Woman's recovery from brain bleed has The 700 Club coming to Waynesboro

  • Oops!
    Something went wrong.
    Please try again later.

On Aug. 3, 2022, a wrench was thrown in Gary and Robin Florence’s lives. What began as a normal day turned into a brain aneurysm, a coma and some prayers.

But from that day, the Florence's experience led to contacting the nationally syndicated television program The 700 Club, and a visit from the show's crew next week.

According to Gary, Robin’s husband of 41 years, Robin had the wherewithal on that late-summer day last year to leave a voicemail for him while he was at work in Frederick, Md. Robin thought she was having a stroke, Gary said.

When Gary arrived at Waynesboro hospital with Robin’s sister, they were informed Robin had suffered a brain bleed and a helicopter had been dispatched.

Gary (left) and Robin (right) Florence.
Gary (left) and Robin (right) Florence.

Robin was in a lot of pain and suddenly let out a scream as she fell into a coma. “Respiratory. Stat. Room 7,” Gary heard the nurse say.

At that moment, Gary could think of nothing else but to outstretch his hand and pray out loud.

“I did not care who was in the room,” Gary said. “My wife was in a situation that she needed prayer badly, so I just began to pray out loud.”

Gary had never felt this before, but according to him, a presence overcame him. Out loud, he commanded the spirit of death to leave the operating room.

‘This lady should not be here’

At this time, the emergency room workers expressed they did not think Robin would survive.

Gary and Robin’s sister began to make calls to their churches and family members, trying to rally people to pray as Robin was hanging on by a thread, Gary said.

Until the followup appointment with the surgeon two weeks ago, the Florences had no idea just how severe Robin’s condition was that day in August.

According to Gary, the surgeon said doctors measure the severity level on a one-to-five scale, with five being the most severe. The surgeon said Robin was at the top of five.

When someone is that high on the severity scale, a third do not make it to the hospital, a third die on the operating table and a third leave the hospital, Gary said.

Thankfully for the Florences, Robin was a part of the third who left the hospital. Robin returned to work part time Nov. 7, 2022 and by Dec. 1, she was back to working full time.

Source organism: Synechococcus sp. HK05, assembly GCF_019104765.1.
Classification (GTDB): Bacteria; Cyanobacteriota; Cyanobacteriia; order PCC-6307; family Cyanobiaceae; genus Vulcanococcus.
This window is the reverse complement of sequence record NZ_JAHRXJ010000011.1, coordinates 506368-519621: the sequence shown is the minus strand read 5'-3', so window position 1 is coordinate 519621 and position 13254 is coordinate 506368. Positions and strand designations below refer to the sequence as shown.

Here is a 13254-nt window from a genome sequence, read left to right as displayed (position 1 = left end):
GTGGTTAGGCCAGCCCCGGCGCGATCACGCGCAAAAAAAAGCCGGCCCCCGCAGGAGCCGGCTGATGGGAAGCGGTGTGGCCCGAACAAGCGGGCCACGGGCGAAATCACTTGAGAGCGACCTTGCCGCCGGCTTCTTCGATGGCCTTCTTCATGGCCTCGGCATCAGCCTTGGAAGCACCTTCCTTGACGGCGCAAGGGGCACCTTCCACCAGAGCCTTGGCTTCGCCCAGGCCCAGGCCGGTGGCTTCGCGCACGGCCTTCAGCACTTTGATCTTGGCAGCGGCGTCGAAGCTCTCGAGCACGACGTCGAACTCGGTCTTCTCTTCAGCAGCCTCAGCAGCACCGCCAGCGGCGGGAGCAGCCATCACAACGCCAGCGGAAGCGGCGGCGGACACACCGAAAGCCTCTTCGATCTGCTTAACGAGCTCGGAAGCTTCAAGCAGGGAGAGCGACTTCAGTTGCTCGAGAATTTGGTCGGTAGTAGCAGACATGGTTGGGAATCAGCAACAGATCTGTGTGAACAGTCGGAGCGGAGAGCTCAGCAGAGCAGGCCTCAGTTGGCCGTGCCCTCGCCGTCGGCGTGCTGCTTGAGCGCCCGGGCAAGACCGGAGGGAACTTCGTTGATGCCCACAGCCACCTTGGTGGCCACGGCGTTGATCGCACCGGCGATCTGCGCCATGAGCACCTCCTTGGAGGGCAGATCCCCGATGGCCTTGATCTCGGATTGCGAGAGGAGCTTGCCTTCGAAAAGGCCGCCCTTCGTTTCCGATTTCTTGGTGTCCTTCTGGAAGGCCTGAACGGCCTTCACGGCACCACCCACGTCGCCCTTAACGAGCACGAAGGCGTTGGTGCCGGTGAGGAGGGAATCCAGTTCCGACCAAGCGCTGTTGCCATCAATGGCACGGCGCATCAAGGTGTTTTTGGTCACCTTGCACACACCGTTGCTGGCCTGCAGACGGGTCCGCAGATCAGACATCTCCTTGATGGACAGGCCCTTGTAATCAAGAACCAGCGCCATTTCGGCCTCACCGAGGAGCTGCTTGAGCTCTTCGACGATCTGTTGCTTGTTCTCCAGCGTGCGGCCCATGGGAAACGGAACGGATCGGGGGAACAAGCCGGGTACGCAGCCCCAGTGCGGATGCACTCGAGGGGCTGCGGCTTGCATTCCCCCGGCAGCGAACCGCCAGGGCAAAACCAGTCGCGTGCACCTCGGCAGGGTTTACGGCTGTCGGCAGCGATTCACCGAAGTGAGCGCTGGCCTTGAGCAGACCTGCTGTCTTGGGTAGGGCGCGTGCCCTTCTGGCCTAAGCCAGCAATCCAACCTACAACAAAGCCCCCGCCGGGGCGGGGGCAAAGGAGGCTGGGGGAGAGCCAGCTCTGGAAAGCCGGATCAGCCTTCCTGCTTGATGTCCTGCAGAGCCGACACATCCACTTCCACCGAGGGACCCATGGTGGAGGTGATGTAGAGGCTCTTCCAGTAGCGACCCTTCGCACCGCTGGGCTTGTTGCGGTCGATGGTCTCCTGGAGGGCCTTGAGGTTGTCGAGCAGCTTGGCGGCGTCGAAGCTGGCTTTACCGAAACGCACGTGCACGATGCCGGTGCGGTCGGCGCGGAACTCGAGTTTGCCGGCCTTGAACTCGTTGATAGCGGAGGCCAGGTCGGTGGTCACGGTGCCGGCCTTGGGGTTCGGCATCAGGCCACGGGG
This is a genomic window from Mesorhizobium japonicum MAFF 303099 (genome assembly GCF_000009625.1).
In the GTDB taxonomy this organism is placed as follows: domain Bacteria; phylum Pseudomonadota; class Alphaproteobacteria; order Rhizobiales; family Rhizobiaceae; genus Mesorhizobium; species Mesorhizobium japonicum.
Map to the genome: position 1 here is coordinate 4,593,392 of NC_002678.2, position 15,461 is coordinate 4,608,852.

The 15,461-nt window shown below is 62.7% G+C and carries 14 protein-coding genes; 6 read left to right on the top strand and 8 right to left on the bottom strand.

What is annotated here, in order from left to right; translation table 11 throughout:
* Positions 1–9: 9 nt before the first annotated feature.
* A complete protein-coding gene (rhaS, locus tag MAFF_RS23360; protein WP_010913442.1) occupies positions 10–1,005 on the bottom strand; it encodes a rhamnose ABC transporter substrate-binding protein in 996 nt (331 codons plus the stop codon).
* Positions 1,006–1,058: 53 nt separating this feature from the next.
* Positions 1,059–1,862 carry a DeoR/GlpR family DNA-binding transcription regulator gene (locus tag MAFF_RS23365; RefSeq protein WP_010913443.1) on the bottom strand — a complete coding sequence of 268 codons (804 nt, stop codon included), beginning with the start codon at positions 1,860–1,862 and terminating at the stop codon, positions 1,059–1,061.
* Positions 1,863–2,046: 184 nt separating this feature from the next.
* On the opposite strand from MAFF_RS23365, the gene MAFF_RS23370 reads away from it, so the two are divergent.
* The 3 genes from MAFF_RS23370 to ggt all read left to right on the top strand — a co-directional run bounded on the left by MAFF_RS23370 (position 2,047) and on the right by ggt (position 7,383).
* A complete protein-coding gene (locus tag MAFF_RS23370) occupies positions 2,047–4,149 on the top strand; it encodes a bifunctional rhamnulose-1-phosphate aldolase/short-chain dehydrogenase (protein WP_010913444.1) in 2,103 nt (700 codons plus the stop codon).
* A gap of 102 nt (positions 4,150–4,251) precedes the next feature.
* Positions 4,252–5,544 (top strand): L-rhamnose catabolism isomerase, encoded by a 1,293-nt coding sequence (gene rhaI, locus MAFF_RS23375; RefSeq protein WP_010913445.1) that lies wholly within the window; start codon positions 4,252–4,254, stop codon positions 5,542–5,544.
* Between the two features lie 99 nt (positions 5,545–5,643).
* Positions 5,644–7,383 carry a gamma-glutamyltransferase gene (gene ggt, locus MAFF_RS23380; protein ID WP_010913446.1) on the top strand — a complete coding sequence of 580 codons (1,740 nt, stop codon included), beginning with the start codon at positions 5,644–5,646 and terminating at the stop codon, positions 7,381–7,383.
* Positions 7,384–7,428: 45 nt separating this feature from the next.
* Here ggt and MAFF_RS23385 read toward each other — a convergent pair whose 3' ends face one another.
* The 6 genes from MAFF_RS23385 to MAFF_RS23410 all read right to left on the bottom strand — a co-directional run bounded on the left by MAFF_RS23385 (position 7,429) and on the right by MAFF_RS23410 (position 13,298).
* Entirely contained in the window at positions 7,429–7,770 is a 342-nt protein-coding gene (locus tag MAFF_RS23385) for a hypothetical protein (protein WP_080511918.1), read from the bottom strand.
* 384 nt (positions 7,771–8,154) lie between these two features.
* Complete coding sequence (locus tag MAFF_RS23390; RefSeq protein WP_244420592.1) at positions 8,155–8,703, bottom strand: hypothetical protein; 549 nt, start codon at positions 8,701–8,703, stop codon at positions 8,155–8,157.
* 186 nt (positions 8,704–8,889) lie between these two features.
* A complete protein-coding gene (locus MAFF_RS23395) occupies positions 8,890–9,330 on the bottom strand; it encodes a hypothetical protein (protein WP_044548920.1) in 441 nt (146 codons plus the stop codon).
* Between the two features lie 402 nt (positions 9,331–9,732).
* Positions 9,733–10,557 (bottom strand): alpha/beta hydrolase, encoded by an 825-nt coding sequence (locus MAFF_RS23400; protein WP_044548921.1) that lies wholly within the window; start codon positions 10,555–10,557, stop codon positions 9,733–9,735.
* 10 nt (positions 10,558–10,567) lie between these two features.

“And it’s like, this lady should not be here,” Gary said, speaking of how fatal Robin’s condition was.

This is what led to the Florences adopting a phrase: “But God.” This is something they now say in their day-to-day lives.

From prayer in the hospital that fateful August day to praying with one of the nurses at Robin’s bedside when a physician said Robin’s right side had been compromised, that was what Gary leaned on.

And after 23 days in the intensive care unit, nine more in step down and 10 days in rehab, Robin, 61, is now in good health. In fact, Gary received a call from her one day detailing the yard work she had done: planting flowers and even mowing the lawn.

“I have no idea why God intervened in my situation,” Robin said. “But nobody can take that from me. I know that He did or I would not be here and I wouldn’t be anywhere close to being as whole as I am. It’s absolutely crazy. I don’t understand it but I thank him every day and every day’s a gift and I’m just gonna make the best of it I can for Him because he’s worthy and deserves it.”

The 700 Club to visit Waynesboro

This remarkable recovery and experience prompted Gary to contact The 700 Club, a popular Christian television show that has aired since 1966.

Gary did not tell Robin about the call as he thought the chances were slim of an established television show getting in touch with people from a small town like Waynesboro.

A few days later, however, Robin received a call from a researcher from the show. And after a couple more meetings and some waiting, the show gave the go-ahead for Robin’s story.

The 700 Club is to visit Waynesboro June 5 to interview Robin and Gary and spend the day with the couple, learning about Robin’s road to recovery for a segment to air in August.

The show didn't return calls seeking comment.

The two said they are excited to meet with the show as they want people to hear their story.

“We just want to reach people because people are hurting so bad in this world right now,” Robin said. “And they need hope. And that’s the big thing right there. I mean, Christ gives us hope and that’s what we want people to understand.”

This article originally appeared on The Herald-Mail: 'This lady should not be here": Waynesboro couple preaches prayer